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Hello fellow men, how do you want to shop? I ask because I genuinely don’t know. I spend an outsized amount of time trying to figure this out, picking the brains of a recurring cast of characters: The Girl With the Badly Dressed Boyfriend, The Friend Who’s Tried It All, The Boss I Should Pretend to Be More Knowledgeable Around.
Everyone — department stores, boutiques, the internet — is working overtime to have the honor of dressing you. The latest tactic that has my attention is so-called weekday and weekend packs that promise to make you look professional for work and/or relaxed for your days off, usually at a value price.
They aren’t that different from Hanes (or Margiela) T-shirt packs, but brands like Kotn and Nice Laundry are differentiating themselves by mixing multiple categories and ascribing specific purposes to the kits. It almost feels educational, like Getting Dressed 101: Wear nice stuff during the week and chill stuff on the weekends. It’s one baby step up from Mom buying you day-of-the-week underwear.
These brands contend that even with office casualization, there’s still a difference between what what a lot of men wear at home and what they can get away with at work. Nice Laundry’s $95 work week and $65 weekend boxes offer the same underwear (five pairs for work week, three for weekend), but diverge stylistically when it comes to the socks; while you’d definitely be a Fun Sock Guy with either pack, the weekend version includes zanier prints, like a camo option.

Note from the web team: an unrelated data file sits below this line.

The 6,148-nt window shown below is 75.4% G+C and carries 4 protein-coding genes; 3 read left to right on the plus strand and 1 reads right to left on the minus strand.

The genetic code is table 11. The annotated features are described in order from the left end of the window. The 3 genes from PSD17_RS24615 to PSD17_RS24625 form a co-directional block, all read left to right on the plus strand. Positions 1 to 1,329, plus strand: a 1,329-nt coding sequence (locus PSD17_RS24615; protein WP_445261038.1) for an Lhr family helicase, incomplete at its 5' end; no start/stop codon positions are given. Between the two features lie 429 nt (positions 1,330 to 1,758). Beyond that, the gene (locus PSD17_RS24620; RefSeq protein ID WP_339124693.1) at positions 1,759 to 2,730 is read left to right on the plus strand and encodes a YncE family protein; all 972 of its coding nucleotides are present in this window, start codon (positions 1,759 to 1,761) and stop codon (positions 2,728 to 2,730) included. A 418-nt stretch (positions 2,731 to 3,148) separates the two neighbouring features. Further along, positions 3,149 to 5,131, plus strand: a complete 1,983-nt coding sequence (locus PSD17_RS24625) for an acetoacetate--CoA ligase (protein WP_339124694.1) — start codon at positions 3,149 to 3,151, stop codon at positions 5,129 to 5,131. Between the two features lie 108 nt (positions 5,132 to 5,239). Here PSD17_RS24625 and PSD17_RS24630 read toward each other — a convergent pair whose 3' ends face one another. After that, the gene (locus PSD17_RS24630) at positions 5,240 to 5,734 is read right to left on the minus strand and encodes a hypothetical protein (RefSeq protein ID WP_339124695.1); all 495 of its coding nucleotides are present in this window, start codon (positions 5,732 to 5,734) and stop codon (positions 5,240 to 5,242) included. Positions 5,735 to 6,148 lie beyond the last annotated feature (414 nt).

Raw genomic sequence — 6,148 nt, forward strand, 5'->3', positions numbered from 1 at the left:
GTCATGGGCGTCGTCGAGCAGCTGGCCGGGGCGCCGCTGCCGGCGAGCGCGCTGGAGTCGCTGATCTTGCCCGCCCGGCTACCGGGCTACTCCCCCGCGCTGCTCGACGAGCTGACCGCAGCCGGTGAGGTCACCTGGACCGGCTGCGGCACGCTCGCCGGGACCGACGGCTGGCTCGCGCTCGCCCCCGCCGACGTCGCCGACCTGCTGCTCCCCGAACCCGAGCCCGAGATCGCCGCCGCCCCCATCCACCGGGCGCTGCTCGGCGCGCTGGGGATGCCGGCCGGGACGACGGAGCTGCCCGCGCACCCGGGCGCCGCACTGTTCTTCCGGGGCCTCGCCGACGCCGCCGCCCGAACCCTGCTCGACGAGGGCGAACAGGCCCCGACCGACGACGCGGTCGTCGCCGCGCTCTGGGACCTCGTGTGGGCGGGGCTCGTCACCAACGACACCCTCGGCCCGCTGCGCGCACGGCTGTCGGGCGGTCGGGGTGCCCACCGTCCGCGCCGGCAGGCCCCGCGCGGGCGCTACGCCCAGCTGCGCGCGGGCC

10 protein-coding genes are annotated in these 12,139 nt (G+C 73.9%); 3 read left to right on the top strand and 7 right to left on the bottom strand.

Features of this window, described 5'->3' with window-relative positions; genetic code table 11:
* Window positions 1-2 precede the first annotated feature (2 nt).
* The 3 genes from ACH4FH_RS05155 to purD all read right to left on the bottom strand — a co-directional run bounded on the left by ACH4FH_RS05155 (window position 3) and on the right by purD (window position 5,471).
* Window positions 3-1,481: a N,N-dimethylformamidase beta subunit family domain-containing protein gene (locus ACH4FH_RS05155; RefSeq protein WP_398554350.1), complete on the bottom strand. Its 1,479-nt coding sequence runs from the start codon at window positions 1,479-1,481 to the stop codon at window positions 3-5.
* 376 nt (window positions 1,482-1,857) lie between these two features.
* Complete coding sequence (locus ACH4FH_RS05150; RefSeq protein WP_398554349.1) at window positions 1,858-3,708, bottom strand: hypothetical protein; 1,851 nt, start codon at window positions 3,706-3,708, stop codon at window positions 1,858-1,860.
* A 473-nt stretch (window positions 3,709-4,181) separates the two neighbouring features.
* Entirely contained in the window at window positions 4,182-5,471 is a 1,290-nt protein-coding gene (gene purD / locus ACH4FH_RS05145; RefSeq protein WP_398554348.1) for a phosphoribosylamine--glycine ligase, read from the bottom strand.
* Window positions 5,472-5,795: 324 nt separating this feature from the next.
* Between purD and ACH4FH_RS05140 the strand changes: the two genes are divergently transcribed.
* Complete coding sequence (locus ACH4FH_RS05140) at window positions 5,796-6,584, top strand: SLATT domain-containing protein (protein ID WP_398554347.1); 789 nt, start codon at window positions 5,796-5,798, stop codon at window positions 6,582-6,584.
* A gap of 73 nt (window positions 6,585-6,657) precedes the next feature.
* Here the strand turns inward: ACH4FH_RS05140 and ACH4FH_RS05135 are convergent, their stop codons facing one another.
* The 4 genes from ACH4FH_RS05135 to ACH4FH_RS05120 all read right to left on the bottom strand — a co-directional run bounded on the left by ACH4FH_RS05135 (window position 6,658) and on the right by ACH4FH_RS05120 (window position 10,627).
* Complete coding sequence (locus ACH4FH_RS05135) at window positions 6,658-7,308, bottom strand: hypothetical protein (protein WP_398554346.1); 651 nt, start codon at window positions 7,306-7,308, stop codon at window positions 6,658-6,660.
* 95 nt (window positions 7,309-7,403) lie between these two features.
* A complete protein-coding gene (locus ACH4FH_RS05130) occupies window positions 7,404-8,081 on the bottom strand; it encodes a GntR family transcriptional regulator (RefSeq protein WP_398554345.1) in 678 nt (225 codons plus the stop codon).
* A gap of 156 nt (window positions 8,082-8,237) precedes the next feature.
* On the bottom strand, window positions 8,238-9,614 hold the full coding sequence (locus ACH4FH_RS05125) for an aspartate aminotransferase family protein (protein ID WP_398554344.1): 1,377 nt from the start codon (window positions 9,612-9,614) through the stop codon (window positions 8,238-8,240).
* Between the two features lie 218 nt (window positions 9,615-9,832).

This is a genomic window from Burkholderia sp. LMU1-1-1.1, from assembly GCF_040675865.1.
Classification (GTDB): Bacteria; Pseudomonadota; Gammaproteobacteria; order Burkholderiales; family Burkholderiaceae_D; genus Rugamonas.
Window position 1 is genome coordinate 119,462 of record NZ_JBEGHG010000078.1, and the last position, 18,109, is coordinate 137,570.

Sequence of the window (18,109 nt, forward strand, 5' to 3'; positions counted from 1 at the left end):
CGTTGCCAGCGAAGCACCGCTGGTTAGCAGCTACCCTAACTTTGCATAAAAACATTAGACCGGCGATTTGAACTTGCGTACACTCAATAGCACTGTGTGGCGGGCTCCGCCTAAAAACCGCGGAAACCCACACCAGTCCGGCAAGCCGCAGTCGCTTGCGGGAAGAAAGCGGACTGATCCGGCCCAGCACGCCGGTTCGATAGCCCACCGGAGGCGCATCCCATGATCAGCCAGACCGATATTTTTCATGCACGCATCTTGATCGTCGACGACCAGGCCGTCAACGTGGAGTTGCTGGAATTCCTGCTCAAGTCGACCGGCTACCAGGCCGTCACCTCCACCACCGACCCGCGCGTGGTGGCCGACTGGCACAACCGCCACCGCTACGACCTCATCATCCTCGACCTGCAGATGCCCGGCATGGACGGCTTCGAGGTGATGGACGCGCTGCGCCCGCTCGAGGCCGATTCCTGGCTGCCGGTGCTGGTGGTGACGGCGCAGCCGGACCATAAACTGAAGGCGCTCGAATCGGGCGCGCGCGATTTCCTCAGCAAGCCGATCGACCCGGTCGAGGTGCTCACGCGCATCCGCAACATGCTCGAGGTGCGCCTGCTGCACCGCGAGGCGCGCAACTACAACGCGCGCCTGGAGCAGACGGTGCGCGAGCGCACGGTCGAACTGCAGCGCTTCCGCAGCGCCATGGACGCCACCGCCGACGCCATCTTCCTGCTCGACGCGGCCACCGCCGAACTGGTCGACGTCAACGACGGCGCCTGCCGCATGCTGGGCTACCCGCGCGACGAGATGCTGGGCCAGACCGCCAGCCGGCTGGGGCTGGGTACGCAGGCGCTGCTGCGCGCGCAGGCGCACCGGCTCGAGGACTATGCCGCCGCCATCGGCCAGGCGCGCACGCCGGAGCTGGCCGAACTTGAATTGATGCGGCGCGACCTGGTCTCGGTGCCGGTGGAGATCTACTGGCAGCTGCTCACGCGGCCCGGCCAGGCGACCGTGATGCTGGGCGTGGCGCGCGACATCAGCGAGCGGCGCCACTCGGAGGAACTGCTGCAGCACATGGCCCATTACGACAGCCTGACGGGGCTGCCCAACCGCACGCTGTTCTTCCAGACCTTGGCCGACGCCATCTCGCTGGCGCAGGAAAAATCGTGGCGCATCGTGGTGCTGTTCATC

Nice Laundry co-founder Ricky Choi finds that “most of our customers are coming from a very basic product.” “Basic” means he was inspired to start the business because his co-founder would wear nice shoes with white gym socks. (That sound you hear is hundreds of teens calling out “Daaaaaad.”)
Kotn offers $248 weekday kits with three T-shirts, two polos, five pairs of underwear, and a tote bag; the $258 weekend kits have two T-shirts, a hoodie, a pair of sweats, two briefs, and a backpack. “This is really how men shop,” claims co-founder Rami Helali. He says Kotn’s packs were born because customers would buy one T-shirt and then come back a fortnight later and buy a dozen at a time. These are men of simple pleasures, clearly.
Helali says that men are stubborn (though he uses the kinder word “loyal”) when they find something they like. Convenience is also a huge selling point for guys who can use these one-stop packs as another excuse to avoid regular shopping trips.
These packs aren’t meant for a sophisticated customer. Nice Laundry’s packs are for a guy just getting interested in style, someone who wants to go beyond the white gym sock by making one purchase and suddenly having a whole week’s worth of stuff. It takes the pain out of picking what to purchase and what to wear, says Choi. (And every time someone buys into this concept, Mark Zuckerberg starts involuntarily shouting about decision fatigue.)
According to the buying patterns of Kotn’s customers, this practice has only really burrowed deep in the reptilian brains of men. “When we had the women's line, it sold really well,” Helali says. “But we sold almost no three-packs of T-shirts to women.” It was the exact opposite of how men shopped: Women wanted variety, but men weren’t looking for that, Helali observed.
Unlike similar-sounding subscription boxes, these packs give you the pieces, then let you build on them however you want. Conversely, Helali contends subscription boxes “play a game trying to figure out the style of men and then cater to it.” That, to me, feels like a losing game. But men will always need the staples packaged together in these packs. Without having to buy into a monthly service, it creates a base that gets guys on the fast track to looking nice, and most of the time, nice is enough.